|Before: Pink and Cute!|
When it came time to repaint, the owners asked me to design something a bit more grown-up.
Choosing a Color: I ask my clients to drive around town and photograph houses of similar style whose paint schemes appealed to them. Every one they chose was green! So we started with green. The color scheme I devised for this house uses six colors, all from from Benjamin Moore's Historic Color range, with 23 karat gold leaf on the buttons and pediment ornaments.
Managing contrast: This palette is as much about contrast as it is about color. One technique being employed here is the use of what I call a "secondary trim" color, which in this case is about 30% darker in value than the main trim color, and is used to support features like brackets and window columns, and to create a break between the main body color of the house and the more vibrant accent colors of the window sashes and insets.
|after- green, gold, and ivory|
click on any image to view larger
Expert Painting by San Francisco Local Color Painting
paint: Benjamin Moore Historic Colors
Color Consulting by Lynne Rutter 415-282-8820
This project has been featured in the June 2015 issue of Old House Journal. After nearly 8 years, this is still one of my most talked about color designs.
At this time I can say that the basic colors for this scheme are Louisberg Green and Standish White by Benjamin Moore. You will notice in the OHJ article several other uses of Louisberg Green and see how very different that color can look depending on the environment, orientation and accent colors.
Wonderfully told! The color palette is very sophisticated. I love the first photo! Well done.ReplyDelete
beautiful! i love the subtle contrast.ReplyDelete
Delicious, Lynne....like a wonderful creamy lime sorbet. Your color sense is amazing.ReplyDelete
Also, I wish I could take your cloud class. You have so much to offer...your students will be so lucky.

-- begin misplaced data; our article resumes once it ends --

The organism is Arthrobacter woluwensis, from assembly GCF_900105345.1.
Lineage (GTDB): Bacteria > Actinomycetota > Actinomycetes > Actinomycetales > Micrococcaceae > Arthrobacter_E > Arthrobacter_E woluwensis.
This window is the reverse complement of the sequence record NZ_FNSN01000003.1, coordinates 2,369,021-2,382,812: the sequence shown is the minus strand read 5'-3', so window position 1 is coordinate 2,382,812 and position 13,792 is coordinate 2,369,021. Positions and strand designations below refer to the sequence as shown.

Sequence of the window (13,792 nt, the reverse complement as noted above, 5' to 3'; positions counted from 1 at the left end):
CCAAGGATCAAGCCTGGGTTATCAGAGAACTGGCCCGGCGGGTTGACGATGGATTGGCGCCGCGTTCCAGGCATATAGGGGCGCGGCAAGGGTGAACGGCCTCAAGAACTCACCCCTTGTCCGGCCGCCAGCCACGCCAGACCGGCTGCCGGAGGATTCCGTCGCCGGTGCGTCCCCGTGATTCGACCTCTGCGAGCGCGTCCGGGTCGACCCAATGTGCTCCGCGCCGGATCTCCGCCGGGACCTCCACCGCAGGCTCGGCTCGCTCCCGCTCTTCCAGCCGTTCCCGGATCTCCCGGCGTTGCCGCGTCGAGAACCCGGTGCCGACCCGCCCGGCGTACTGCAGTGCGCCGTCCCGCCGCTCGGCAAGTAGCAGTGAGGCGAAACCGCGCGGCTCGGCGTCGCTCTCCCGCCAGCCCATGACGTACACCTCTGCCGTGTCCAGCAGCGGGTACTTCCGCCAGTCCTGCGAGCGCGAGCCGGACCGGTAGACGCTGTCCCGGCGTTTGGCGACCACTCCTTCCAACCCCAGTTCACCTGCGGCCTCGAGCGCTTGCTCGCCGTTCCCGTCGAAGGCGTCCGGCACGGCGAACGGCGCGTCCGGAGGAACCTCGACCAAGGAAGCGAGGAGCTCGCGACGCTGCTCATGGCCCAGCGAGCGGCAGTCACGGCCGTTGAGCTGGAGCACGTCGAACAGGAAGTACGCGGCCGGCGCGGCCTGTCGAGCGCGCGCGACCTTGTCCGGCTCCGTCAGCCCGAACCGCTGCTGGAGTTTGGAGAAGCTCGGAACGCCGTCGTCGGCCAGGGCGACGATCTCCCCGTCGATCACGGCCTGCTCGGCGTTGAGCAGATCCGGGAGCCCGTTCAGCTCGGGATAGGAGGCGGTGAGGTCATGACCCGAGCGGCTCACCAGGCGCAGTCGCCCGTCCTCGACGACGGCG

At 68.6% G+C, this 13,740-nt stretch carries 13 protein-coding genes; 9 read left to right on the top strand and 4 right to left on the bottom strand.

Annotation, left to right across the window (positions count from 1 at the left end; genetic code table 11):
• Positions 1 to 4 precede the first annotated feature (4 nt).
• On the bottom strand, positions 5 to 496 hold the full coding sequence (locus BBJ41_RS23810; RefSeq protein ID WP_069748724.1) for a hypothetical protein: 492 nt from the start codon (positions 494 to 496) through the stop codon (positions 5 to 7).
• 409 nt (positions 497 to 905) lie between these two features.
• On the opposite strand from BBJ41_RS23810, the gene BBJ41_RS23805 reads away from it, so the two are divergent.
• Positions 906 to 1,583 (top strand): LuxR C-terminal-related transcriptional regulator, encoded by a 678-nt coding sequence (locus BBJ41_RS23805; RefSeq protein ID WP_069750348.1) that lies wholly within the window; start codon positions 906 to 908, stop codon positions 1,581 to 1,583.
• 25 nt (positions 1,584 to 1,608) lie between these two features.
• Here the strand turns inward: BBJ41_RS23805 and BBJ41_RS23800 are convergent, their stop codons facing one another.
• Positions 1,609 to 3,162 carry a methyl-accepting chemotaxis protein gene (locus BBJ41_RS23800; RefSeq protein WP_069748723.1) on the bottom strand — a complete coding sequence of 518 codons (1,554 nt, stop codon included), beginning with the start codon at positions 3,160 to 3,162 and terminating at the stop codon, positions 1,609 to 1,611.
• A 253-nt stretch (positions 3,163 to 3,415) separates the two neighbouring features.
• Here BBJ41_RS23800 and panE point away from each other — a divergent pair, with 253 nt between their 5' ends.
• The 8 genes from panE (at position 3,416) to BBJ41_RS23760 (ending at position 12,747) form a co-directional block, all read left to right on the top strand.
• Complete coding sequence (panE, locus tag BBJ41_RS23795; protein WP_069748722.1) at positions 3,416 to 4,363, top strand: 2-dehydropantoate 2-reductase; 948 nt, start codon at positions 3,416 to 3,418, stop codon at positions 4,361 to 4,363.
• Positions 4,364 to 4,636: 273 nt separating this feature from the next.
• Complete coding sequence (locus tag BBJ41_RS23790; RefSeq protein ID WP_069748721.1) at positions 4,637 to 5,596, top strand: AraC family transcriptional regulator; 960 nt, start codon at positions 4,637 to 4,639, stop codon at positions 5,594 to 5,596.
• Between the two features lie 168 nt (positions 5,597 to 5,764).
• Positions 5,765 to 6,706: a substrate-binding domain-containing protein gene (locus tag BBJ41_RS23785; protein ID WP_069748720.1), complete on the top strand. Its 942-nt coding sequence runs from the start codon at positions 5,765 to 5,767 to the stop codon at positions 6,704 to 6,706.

LOVE! What gorgeous color combinations -- and how lucky to have a home that has the architecture to truly show your talent off. Your cloud class looks amazing, btw!ReplyDelete
Love the colors! Can you tell me what BM HC color you used for the body of the house?ReplyDelete
Hi Katie- I am sure you understand that if you find a match for this color it won't look the same for you as it does here. Best to just try out what looks best in your light and with your architecture. I really like the HC color because they work well together and in the San Francisco combo of sun and fog they are both subtle and vibrant. And if you need help, call a colorist!Delete
Great combo here. The blue looks very similar to what I have on my home. Is it Noturnal Gray - Benjamin Moore?
no it's a different color, but it's not the single color that makes the effect- it's the combination of them.Delete
Any chance you'd be willing to disclose the color palate? I get that the lighting is different and so on and so forth...but would love to know the color names. Thanks!ReplyDelete
I am sorry, Anonymous, but my clients paid me to design this color palette for them.Delete
This blog post is meant to show how the decisions are made. I go through this process with every project and the results are unique each time.
Look at Benjamin Moore's Palladium Blue for the main color.Delete
Nope, that's not it. But that's a lovely one I have used elsewhere.Delete
How funny. I walked all over Noe Valley, Castro, Mission to find the perfect color scheme for my Russian River bungalow and yours is the one I picked. Then I found it on here as well. Unfortunately when I got back to the river with my new colors I realized the house next door had a similar green/blue color....soooo....what else do ya got?ReplyDelete
Anon, have a look around the blog at posts labeled "exterior color" for more ideas: http://www.ornamentalist.net/search/label/exterior%20colorReplyDelete
Clearly you are a Master of color- simply stunning. If I ever buy my own Vic, I'm calling you!ReplyDelete
I like the before a thousand times better and am heartbroken it was repainted a boring dull bland color so it would blend in. It's a painted lady in San Francisco, it's suppose to stand out and be bright.ReplyDelete
Thanks for your comment, Jules! Painted Ladies are a term applied to Victorians painted in a certain way during a certain time. I credit the colorist movement fro saving these home so I am really fond of the wild paint schemes done in the past. As owners change and tastes change, so do color schemes. This particular scheme doesn't exactly "blend in" on this street nor was that ever the intent. In fact it stops traffic and has inspired hundreds of similar paint schemes in the 10 years since it was unveiled. The pink house was peeling and needed a new paint job. The owners didn't like the pink, so I designed something they do like. I'd be happy to design a pink painted lady for you sometime if you like. As many colors and as bright as you like, and it will make the house look fabulous, but it will look like YOUR house, not their house.Delete